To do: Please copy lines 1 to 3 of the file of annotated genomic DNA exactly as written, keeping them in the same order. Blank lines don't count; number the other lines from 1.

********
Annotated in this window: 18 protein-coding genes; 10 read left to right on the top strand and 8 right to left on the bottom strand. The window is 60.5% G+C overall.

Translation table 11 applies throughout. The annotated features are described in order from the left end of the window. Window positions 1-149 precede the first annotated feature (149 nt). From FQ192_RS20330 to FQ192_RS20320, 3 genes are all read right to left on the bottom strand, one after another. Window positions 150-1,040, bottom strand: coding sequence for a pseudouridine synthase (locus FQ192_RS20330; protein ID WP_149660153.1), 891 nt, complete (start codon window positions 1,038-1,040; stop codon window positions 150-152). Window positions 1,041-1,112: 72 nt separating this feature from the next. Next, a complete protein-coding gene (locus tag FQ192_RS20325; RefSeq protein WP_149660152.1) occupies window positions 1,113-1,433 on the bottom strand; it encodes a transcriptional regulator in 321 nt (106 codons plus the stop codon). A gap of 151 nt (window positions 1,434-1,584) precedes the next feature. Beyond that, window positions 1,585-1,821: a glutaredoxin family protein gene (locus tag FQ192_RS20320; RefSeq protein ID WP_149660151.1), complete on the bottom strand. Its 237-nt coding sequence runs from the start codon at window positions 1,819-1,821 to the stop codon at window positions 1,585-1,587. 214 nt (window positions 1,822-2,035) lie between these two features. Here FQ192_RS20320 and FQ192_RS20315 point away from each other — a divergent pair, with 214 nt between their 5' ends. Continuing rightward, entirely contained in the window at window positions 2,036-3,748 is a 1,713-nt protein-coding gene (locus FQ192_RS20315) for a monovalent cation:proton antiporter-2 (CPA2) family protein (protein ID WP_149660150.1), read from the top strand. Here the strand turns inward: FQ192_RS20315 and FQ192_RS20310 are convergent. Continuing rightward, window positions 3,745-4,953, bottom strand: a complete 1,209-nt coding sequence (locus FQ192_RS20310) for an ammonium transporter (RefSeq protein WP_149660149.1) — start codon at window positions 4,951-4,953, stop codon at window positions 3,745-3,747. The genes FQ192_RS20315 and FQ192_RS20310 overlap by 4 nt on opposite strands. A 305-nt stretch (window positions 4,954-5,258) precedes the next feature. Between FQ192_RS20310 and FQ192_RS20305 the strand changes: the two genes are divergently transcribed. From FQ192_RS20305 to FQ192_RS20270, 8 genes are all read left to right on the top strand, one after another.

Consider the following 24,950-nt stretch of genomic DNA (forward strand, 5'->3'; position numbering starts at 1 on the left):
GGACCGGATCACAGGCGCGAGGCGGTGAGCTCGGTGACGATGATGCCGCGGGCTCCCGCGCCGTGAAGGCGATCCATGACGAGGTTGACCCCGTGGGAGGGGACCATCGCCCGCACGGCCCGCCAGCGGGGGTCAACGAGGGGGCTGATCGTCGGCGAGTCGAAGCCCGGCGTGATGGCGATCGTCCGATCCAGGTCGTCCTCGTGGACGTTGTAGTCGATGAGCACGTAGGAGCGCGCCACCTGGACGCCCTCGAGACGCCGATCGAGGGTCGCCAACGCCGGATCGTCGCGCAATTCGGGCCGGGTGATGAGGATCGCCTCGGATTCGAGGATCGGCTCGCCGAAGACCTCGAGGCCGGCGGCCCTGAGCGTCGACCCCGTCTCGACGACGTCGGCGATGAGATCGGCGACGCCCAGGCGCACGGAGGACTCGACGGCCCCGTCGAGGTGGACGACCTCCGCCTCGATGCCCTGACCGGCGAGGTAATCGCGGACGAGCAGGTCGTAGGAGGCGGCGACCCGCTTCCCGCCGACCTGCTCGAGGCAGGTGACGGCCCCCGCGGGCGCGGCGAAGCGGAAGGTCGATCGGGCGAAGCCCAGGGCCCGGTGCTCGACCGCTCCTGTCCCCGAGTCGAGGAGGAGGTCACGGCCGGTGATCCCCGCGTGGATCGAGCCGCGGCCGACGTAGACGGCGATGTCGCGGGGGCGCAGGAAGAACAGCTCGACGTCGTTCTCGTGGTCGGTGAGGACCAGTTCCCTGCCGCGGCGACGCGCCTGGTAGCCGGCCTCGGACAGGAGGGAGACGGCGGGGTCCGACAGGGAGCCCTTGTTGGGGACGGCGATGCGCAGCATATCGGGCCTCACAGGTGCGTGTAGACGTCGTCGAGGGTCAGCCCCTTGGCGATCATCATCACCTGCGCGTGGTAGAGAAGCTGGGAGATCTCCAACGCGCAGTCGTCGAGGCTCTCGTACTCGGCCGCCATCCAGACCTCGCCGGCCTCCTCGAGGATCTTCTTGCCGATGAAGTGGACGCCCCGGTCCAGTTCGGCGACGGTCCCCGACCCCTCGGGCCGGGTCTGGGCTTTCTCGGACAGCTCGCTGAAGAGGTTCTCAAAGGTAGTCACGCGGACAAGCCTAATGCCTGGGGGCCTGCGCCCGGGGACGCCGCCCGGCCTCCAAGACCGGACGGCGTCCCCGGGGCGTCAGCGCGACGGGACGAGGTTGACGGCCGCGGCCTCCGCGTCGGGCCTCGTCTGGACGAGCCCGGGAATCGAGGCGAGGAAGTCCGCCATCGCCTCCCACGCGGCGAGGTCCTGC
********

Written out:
Annotated in this window: 18 protein-coding genes; 10 read left to right on the top strand and 8 right to left on the bottom strand. The window is 60.5% G+C overall.

Translation table 11 applies throughout. The annotated features are described in order from the left end of the window. Window positions 1-149 precede the first annotated feature (149 nt). From FQ192_RS20330 to FQ192_RS20320, 3 genes are all read right to left on the bottom strand, one after another. Window positions 150-1,040, bottom strand: coding sequence for a pseudouridine synthase (locus FQ192_RS20330; protein ID WP_149660153.1), 891 nt, complete (start codon window positions 1,038-1,040; stop codon window positions 150-152). Window positions 1,041-1,112: 72 nt separating this feature from the next. Next, a complete protein-coding gene (locus tag FQ192_RS20325; RefSeq protein WP_149660152.1) occupies window positions 1,113-1,433 on the bottom strand; it encodes a transcriptional regulator in 321 nt (106 codons plus the stop codon). A gap of 151 nt (window positions 1,434-1,584) precedes the next feature. Beyond that, window positions 1,585-1,821: a glutaredoxin family protein gene (locus tag FQ192_RS20320; RefSeq protein ID WP_149660151.1), complete on the bottom strand. Its 237-nt coding sequence runs from the start codon at window positions 1,819-1,821 to the stop codon at window positions 1,585-1,587. 214 nt (window positions 1,822-2,035) lie between these two features. Here FQ192_RS20320 and FQ192_RS20315 point away from each other — a divergent pair, with 214 nt between their 5' ends. Continuing rightward, entirely contained in the window at window positions 2,036-3,748 is a 1,713-nt protein-coding gene (locus FQ192_RS20315) for a monovalent cation:proton antiporter-2 (CPA2) family protein (protein ID WP_149660150.1), read from the top strand. Here the strand turns inward: FQ192_RS20315 and FQ192_RS20310 are convergent. Continuing rightward, window positions 3,745-4,953, bottom strand: a complete 1,209-nt coding sequence (locus FQ192_RS20310) for an ammonium transporter (RefSeq protein WP_149660149.1) — start codon at window positions 4,951-4,953, stop codon at window positions 3,745-3,747. The genes FQ192_RS20315 and FQ192_RS20310 overlap by 4 nt on opposite strands. A 305-nt stretch (window positions 4,954-5,258) precedes the next feature. Between FQ192_RS20310 and FQ192_RS20305 the strand changes: the two genes are divergently transcribed. From FQ192_RS20305 to FQ192_RS20270, 8 genes are all read left to right on the top strand, one after another.

Consider the following 24,950-nt stretch of genomic DNA (forward strand, 5'->3'; position numbering starts at 1 on the left):